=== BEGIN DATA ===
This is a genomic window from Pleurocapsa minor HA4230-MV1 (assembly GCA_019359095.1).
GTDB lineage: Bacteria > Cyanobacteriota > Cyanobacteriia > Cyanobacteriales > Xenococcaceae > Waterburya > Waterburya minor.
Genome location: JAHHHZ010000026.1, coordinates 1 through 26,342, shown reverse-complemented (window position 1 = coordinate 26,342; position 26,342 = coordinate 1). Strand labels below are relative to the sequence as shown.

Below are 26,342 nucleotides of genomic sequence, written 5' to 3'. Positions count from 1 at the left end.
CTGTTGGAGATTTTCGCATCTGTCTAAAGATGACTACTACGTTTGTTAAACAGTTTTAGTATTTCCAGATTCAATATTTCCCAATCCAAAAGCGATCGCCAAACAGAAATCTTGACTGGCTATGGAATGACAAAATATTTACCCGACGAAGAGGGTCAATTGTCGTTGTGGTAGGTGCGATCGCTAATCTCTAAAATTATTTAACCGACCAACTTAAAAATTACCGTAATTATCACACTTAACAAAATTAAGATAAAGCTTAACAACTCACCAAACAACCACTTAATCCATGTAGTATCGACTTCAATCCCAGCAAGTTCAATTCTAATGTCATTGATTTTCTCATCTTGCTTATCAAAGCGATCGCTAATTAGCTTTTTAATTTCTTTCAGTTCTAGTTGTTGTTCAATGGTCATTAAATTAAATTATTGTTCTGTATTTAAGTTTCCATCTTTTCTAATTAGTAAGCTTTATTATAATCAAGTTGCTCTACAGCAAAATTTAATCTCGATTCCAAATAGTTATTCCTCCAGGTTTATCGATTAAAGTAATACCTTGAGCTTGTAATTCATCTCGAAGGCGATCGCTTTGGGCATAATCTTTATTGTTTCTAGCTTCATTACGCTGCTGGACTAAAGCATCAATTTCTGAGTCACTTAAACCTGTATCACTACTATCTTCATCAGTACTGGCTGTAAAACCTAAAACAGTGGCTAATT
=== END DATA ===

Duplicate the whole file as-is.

This is a genomic window from Pleurocapsa minor HA4230-MV1 (assembly GCA_019359095.1).
GTDB lineage: Bacteria > Cyanobacteriota > Cyanobacteriia > Cyanobacteriales > Xenococcaceae > Waterburya > Waterburya minor.
Genome location: JAHHHZ010000026.1, coordinates 1 through 26,342, shown reverse-complemented (window position 1 = coordinate 26,342; position 26,342 = coordinate 1). Strand labels below are relative to the sequence as shown.

Below are 26,342 nucleotides of genomic sequence, written 5' to 3'. Positions count from 1 at the left end.
CTGTTGGAGATTTTCGCATCTGTCTAAAGATGACTACTACGTTTGTTAAACAGTTTTAGTATTTCCAGATTCAATATTTCCCAATCCAAAAGCGATCGCCAAACAGAAATCTTGACTGGCTATGGAATGACAAAATATTTACCCGACGAAGAGGGTCAATTGTCGTTGTGGTAGGTGCGATCGCTAATCTCTAAAATTATTTAACCGACCAACTTAAAAATTACCGTAATTATCACACTTAACAAAATTAAGATAAAGCTTAACAACTCACCAAACAACCACTTAATCCATGTAGTATCGACTTCAATCCCAGCAAGTTCAATTCTAATGTCATTGATTTTCTCATCTTGCTTATCAAAGCGATCGCTAATTAGCTTTTTAATTTCTTTCAGTTCTAGTTGTTGTTCAATGGTCATTAAATTAAATTATTGTTCTGTATTTAAGTTTCCATCTTTTCTAATTAGTAAGCTTTATTATAATCAAGTTGCTCTACAGCAAAATTTAATCTCGATTCCAAATAGTTATTCCTCCAGGTTTATCGATTAAAGTAATACCTTGAGCTTGTAATTCATCTCGAAGGCGATCGCTTTGGGCATAATCTTTATTGTTTCTAGCTTCATTACGCTGCTGGACTAAAGCATCAATTTCTGAGTCACTTAAACCTGTATCACTACTATCTTCATCAGTACTGGCTGTAAAACCTAAAACAGTGGCTAATT